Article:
Scottish Health Survey 2015 - volume 2: technical report
Details of the methodology and fieldwork for the Scottish Health Survey 2015.
This document is part of a collection
9 Spot Urine
Urine, a waste product of human bodily functioning, can be analysed to provide information on various factors depending on the compound to be analysed (Table 5). The information that is obtained is highly accurate and cannot be taken from any other source. Please note that the compounds that are analysed are dependent on the individual survey.
Table 5 Compounds in urine analysis
Potassium is both an electrolyte and a mineral which works to keep a balance in bodily fluids and has an important role in nerve and muscle functioning. Potassium is found in fruit and vegetables and thus also indicates the fruit and vegetable intake of individuals.
Sodium is both an electrolyte and a mineral which works to keep a balance in bodily fluids and has an important role in nerve and muscle functioning. Sodium is found in most foods and has been shown to contribute to high blood pressure which is a major risk factor in the development of cardiovascular disease.
Urea and Nitrogen
Urea and nitrogen are natural by-products of the human body. They are analysed to give an indication of kidney function. They also provide information on the amount of protein in an individual's diet.
9.2 Exclusion criteria
Participants are excluded from giving a urine sample if they:
- Are pregnant
- Are HIV positive
- Have Hepatitis B or C
Do not ask for information regarding HIV and Hepatitis B or C, however if they volunteer it, record them as unable to give a sample and make a note.
Women who have their period are not excluded from giving a urine sample. Participants with a catheter are also not excluded. If the sample is taken from a catheter bag, this should be recorded in CAPI. It does not matter how long the urine has been in the collection bag.
Please Note: Interviewers are not expected to empty catheter bags.
Participants with catheters should be requested to empty a small amount of urine from their catheter bag into the plastic beaker themselves. The sample should then be collected as per protocol.
There is a separate consent form for the urine sample. This must be signed and dated by the Participant or by the parent/legal guardian in the case of Participants aged 15 years and below. Please make it clear to Participants that they will not receive results regarding their urine sample.
You will need:
- A 100ml Polypropylene disposable beaker
- A 10ml Sarstedt urine collection syringe and extension tube containing a small amount of a preservative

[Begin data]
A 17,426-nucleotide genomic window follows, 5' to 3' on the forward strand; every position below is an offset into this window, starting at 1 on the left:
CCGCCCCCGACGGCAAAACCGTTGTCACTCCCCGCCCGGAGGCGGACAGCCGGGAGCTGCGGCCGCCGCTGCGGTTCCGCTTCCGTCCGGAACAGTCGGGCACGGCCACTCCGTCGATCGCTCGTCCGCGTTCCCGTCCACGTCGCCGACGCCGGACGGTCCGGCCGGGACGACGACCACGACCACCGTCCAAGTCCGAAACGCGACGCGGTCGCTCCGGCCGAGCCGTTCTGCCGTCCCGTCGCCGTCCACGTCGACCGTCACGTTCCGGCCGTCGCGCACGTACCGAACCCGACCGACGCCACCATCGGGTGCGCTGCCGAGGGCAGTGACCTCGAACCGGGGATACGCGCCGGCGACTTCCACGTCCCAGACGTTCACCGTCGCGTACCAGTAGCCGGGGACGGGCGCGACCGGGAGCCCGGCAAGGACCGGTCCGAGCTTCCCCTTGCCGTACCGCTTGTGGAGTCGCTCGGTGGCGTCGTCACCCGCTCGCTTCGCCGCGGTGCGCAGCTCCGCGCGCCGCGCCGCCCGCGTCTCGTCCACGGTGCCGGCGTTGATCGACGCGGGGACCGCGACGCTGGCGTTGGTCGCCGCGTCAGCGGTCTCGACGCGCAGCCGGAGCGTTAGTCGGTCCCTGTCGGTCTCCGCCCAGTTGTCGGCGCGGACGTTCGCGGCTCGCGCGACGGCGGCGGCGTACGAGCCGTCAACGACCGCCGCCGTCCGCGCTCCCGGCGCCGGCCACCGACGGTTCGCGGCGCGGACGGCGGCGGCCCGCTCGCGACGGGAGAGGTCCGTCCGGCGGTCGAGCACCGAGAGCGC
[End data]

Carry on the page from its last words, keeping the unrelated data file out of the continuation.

- An instruction leaflet on how to use and fill the Sarstedt syringe
- Coloured labels
- A polythene bag to store the equipment in and can be used to discard the used equipment once the sample has been taken (optional).
9.5 Preparing the Participant
Explain to the Participant that you need a urine sample and why it is important. Explain the equipment to them and show them how to use the Sarstedt syringe. A demonstration consisting of a syringe and a beaker filled with water can be used for this purpose. The instruction leaflet, similar to Section 9.5.1, can be left with the Participant for easy reference while performing the urine collection in private, if required. Explain the procedure below to the Participant. Tell them that you need them to follow the procedure as carefully as possible.
9.5.1 Urine sample syringe instructions
1. Collect your sample in the disposable pot.
2. Remove the small push cap
3. Push the extension tube on the syringe nozzle.
4. Put the end of the tube into the urine in the beaker and pull back the syringe to fill it.
5. Remove the extension tube.
6. Replace the cap.
7. Pull the syringe plunger until it clicks and break off the stalk.
NB: Person in pictures should be wearing gloves!
1. Participants are to wash their hands with soap and water prior to voiding to avoid contaminating the sample with substances which may be on their hands. It is important that the inside of the urine collection beaker is not touched or allowed to come into contact with any part of the Participant's body, clothing or any external surfaces.
2. Ask the Participant to collect a mid flow sample of their urine in the disposable collection beaker.
3. Immediately after voiding they need to collect a sample of the urine by using the syringe as you have demonstrated to them and by following the instructions on the card. The collection of the urine sample needs to happen immediately after voiding to minimise specimen exposure to air.
4. Ask the Participant to wash the outside of the filled and sealed syringe and dry it using toilet roll, once the sample collection is complete.
5. If the Participant is unable to fill the syringe him/herself, or would rather not do so, you can do this for them. Emphasise that the sample needs to be taken from the sample straight away in order to minimise specimen exposure to air, so as soon as they have finished they need to bring it to you or leave it in the bathroom and notify you that the sample is ready. Please ensure that you are wearing gloves before attempting to fill the syringe for this Participant, you should wear gloves at all times when you come in contact with a urine sample.
6. Make sure that the plastic cap is securely sealed and the syringe plunger stalk snapped.
7. Label and package the sample according to the project specific instructions.
8. To dispose of the sample, pour the remaining urine in the toilet and throw the beaker and used equipment in the rubbish bin (if the Participant prefers, this can be put in a polythene bag first and then thrown in the rubbish bin).
Email: Julie Landsberg, firstname.lastname@example.org
There is a problem
Thanks for your feedback